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All that Jazz – new Honda hatchback hits the right note

on June 11 2014 | in Industry news, Latest news | by | with Comments Off

One of the strengths of the previous Honda Jazz was the way the seats folded every which way – one of its weaknesses was its jiggly ride.

The so-called ‘magic seats’ in the new third-generation Jazz are still as flexible, folding 18 different ways. Take it as read that tumbling the seats one way and the other is a standout feature. It’s as if Honda’s interior designers used a rubik’s cube to work things out.

But its engineers relied on something less perplexing to fix the fidgety ride. A valve change in the shock absorbers and a tweak here and there in the spring settings helped that.

That’s the first impression of the five-door hatchback after a brief drive around Auckland. The second was of a small car chockablock with equipment, all seven variants: S, RS, RS Sport, RS Mugen.

It begins with the entry-level S Jazz with its 10 cupholders. Standard kit includes 15-inch alloys, reversing camera, sat-nav, Bluetooth, touchscreen, hill start assist, a five-year warranty with unlimited mileage, a first for Honda.

image id 9302300054The RS adds a radar-based brake system that might help you stop before hitting the car in front in traffic, as long as you are not exceeding 30km/h. It also gets 16-inch alloys, sports steering and a paddle shifts on the steering wheel.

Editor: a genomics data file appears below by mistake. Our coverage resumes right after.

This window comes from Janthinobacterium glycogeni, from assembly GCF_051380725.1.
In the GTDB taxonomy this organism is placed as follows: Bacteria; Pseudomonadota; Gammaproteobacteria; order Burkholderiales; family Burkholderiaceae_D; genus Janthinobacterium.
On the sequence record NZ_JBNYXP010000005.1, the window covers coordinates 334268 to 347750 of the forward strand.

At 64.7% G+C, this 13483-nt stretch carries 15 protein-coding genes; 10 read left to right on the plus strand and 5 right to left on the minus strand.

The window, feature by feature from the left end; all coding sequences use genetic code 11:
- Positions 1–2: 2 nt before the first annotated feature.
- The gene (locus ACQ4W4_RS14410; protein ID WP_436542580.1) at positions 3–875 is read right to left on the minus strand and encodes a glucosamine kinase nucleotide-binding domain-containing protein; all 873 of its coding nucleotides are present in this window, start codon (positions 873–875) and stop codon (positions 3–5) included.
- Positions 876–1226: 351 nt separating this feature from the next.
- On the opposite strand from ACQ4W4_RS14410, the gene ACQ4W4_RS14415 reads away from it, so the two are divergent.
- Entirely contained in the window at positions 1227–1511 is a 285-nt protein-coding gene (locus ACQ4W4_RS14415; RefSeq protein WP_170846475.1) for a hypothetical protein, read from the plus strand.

The RS Sport gets all that and an aerodynamic sports kit. The RS Mugen (Mugen is Honda’s performance arm) adds more aerodynamic garnish, including optional 17-inch alloys. But the extra kit eats into the number of cupholders – all the RS-badged models get seven.

Like the previous model, Jazz comes with the choice of 1.3-litre or 1.5-litre petrol engines, in this case lighter, stronger and more reliable, says Honda. It claims a plus-20 per cent boost in economy from both engines, or as much as 150km more from the outgoing car’s 1.3-litre unit’s 40-litre fuel tank.

The base S Jazz gets the 73kW/119Nm 1.3-litre, an Atkinson Cycle unit. Honda and Toyota use Atkinson Cycle engines in hybrids. Such engines help fuel economy but are leaner on torque. Mating them to an electric battery pack gets the best of both worlds, one reason why Honda will introduce the hybrid Jazz at a later date. The RS range gets a 97kW/155Nm 1.5-litre direct-injection four.

Power from both engines goes to the front wheels via a snickety-snick six-speed manual or six-step continuously variable transmission (CVT). Such units have traditionally worked better linked to smaller-capacity engines than bigger units.

Honda has quite a carpark of generation-one and -two Jazz models in New Zealand. Roughly 20,000 are on the road here, made up of those carrying the NZ-new Jazz badge and the used-import Fit handle.

New Jazz comes in 10 colours and is priced between $23,700 and $30,900. It goes on sale later this month under the creative catchline “It’s Jazz as” – music to the ears of the Honda faithful.

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